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Thursday, December 19, 2013

Review: The Adventures of Tintin (2011 film)

A while back, I wrote a post on the Tintin comic series, and how much I like them. Now, I am at last writing a post on the 2011 movie The Adventures of Tintin and how much I liked it. Mind you, it's not a perfect adaptation, but it's still pretty darn good. It would have to be, being directed by Steven Spielberg, who directed the Indian Jones movies, among others, and being produced by Peter Jackson, who directed The Lord of the Rings and The Hobbit film trilogies.

The Adventures of Tintin (known as The Adventures of Tintin: The Secret of the Unicorn outside of North America) follows, well, the adventures of Tintin (Jamie Bell), a young journalist who is thrust into a web of intrigue when he buys a seemingly innocuous model ship. Drawing from the plots of The Secret of the Unicorn and The Crab with the Golden Claws, Tintin must work with the perpetually inebriated Captain Haddock (Andy Serkis) to foil the diabolical schemes of the sinister Ivan Ivanovitch Sakharine (Daniel Craig). They journey to exotic locales, cross paths with all manner of persons, and go on incredible adventures. Throughout the film, there are flashback sequences to the adventures of Sir Francis Haddock, and what he did to hide his treasure.

Firstly, I want to make clear that even though this movie isn't strictly speaking faithful to the plot of any particular installment of the comic series, it stays true to the spirit of the Tintin comics. The idea of Mr. Sakharine as a villain is a completely new idea for one thing, an alright expansion as adaptation expansions go. Additionally, Tintin met Haddock in The Crab with the Golden Claws, but didn't work with him to find the secret of the unicorn until several adventures later, in the aptly named The Secret of the Unicorn. Also, this sheik guy, Omar Ben Salaad (Gad Elmaleh) was the Man Behind the Man in The Crab with the Golden Claws, but here he's just some random rich guy who happens to own the place where the second-to-last action set piece takes place. I could go on, but the main thing to remember is that it stays true to the spirit, the mood, the tone of the comics. That's what's important. Plus, there are more than enough shout outs to the comic books stories in both the opening credits and the film itself to satisfy the most enthusiastic fans, such as myself. I also liked that the filmmakers actually took initiative to build a very different, amalgamated story than the one presented in the comics. This a good thing because it allows the movie to be a great Tintin story and a great movie in its own right, and not just another (albeit good) adaptation.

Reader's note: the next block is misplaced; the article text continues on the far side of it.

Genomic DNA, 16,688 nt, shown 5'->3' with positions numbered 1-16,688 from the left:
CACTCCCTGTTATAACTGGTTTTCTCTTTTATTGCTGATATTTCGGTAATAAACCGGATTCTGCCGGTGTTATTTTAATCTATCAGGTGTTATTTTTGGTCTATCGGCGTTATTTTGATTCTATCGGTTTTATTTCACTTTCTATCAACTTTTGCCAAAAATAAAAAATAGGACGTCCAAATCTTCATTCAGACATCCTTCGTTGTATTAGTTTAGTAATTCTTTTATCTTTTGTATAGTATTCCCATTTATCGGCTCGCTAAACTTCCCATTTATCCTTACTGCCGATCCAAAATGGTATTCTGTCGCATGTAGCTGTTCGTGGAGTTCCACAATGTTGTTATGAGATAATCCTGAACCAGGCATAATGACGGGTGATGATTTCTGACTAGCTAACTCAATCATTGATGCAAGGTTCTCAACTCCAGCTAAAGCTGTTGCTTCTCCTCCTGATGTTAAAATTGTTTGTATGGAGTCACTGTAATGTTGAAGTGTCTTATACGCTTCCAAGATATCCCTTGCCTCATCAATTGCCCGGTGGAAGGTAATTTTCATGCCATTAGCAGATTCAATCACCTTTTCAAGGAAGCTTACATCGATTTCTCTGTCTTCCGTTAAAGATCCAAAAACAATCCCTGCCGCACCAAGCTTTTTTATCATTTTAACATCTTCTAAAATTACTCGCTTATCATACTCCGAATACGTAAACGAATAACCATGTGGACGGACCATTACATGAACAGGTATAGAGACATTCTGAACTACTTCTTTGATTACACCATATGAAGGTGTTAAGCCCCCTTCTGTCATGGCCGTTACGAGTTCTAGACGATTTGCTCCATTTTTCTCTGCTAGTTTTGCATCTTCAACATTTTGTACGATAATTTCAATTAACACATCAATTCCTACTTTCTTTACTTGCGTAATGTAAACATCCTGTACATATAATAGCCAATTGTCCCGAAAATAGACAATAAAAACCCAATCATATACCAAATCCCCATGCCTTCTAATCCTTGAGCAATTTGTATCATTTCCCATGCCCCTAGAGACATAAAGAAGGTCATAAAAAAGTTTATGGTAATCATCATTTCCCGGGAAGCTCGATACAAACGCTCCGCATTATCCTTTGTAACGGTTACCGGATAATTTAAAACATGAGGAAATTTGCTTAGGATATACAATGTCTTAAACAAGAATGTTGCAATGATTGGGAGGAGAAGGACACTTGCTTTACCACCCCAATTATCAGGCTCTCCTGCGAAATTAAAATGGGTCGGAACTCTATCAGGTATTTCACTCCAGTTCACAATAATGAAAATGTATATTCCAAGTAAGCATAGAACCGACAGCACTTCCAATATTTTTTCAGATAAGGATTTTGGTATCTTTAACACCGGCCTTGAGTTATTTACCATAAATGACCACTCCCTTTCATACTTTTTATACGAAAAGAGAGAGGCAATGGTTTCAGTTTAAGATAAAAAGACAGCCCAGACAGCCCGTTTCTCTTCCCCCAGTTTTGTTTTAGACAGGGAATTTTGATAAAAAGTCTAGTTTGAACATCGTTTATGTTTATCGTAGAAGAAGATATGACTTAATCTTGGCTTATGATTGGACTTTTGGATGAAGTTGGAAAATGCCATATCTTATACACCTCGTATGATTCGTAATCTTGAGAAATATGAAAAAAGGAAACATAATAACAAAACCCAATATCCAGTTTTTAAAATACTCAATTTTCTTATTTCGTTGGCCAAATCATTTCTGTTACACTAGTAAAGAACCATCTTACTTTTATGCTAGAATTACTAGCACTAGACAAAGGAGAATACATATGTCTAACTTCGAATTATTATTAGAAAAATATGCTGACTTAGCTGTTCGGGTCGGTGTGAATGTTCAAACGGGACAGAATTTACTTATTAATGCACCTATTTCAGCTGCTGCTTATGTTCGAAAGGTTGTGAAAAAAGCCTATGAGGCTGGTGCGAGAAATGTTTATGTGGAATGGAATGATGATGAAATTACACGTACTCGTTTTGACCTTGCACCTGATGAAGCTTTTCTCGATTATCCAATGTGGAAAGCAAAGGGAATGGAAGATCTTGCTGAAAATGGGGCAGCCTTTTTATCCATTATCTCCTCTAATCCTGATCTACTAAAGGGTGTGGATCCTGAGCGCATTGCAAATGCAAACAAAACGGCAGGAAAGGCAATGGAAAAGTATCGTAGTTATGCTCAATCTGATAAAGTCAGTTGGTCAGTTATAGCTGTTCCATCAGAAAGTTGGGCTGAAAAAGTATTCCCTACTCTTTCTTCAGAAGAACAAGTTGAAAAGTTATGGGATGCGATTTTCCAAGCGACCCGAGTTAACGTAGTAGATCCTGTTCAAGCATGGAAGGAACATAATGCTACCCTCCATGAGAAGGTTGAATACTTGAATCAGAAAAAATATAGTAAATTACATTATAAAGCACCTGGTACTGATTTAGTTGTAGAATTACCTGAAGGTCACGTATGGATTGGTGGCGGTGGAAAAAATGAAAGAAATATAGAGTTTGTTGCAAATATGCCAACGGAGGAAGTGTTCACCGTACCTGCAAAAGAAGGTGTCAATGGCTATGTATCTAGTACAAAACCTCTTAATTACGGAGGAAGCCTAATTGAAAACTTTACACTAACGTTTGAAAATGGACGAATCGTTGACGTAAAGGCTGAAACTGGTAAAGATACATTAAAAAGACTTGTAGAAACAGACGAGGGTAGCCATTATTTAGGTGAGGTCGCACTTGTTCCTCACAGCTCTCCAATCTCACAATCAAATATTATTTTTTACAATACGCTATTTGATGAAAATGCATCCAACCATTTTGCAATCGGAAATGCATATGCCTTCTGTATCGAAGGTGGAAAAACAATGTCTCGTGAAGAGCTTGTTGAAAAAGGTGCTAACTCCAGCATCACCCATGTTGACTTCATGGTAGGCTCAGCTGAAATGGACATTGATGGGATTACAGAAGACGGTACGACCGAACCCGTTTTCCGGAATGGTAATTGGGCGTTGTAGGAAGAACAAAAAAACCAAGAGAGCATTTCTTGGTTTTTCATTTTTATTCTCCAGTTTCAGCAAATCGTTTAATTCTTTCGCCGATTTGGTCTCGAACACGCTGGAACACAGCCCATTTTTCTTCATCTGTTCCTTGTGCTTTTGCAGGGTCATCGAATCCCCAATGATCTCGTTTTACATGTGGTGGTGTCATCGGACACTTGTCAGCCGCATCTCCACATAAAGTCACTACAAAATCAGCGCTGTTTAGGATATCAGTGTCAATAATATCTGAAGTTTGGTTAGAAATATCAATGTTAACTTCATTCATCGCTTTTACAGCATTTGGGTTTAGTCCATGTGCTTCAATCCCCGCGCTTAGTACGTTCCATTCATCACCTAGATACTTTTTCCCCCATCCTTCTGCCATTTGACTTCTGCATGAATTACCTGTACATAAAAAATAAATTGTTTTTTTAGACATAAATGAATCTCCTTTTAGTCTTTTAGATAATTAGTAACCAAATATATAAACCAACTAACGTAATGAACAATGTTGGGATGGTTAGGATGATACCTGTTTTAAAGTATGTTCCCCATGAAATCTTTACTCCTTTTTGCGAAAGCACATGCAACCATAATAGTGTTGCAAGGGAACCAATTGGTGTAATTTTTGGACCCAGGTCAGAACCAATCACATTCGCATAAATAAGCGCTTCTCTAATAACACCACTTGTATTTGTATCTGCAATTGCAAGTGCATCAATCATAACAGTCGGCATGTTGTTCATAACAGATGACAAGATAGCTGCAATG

Another notable thing about this film is that it is very stylish. The background and set pieces is all  CGI animated, but I believe that all of the characters (with the exception of Snowy) are done using motion capture. As I understand it, the actors all did their thing in front of a blue screen. It all makes for very fluid animation which at the same time heavily leans on the comics' art style. Facial features are exaggerated to resemble the characters' faces from the comics, for instance. As much as I would have appreciated a pure, live action adaptation of the comics, I feel that director Steven Spielberg and company hit it out of the park with this decision. My reasoning for this assertion is thus: I read somewhere that we watch animation to escape, and we watch live action to related. Tintin tales are largely pulpy adventure stories, the sort that lend themselves to escapism. Therefore, an animated approach would probably be the best way to go. As it is, the animation is spectacular, right from the opening credits (filled with references to the comics) to the very last scene.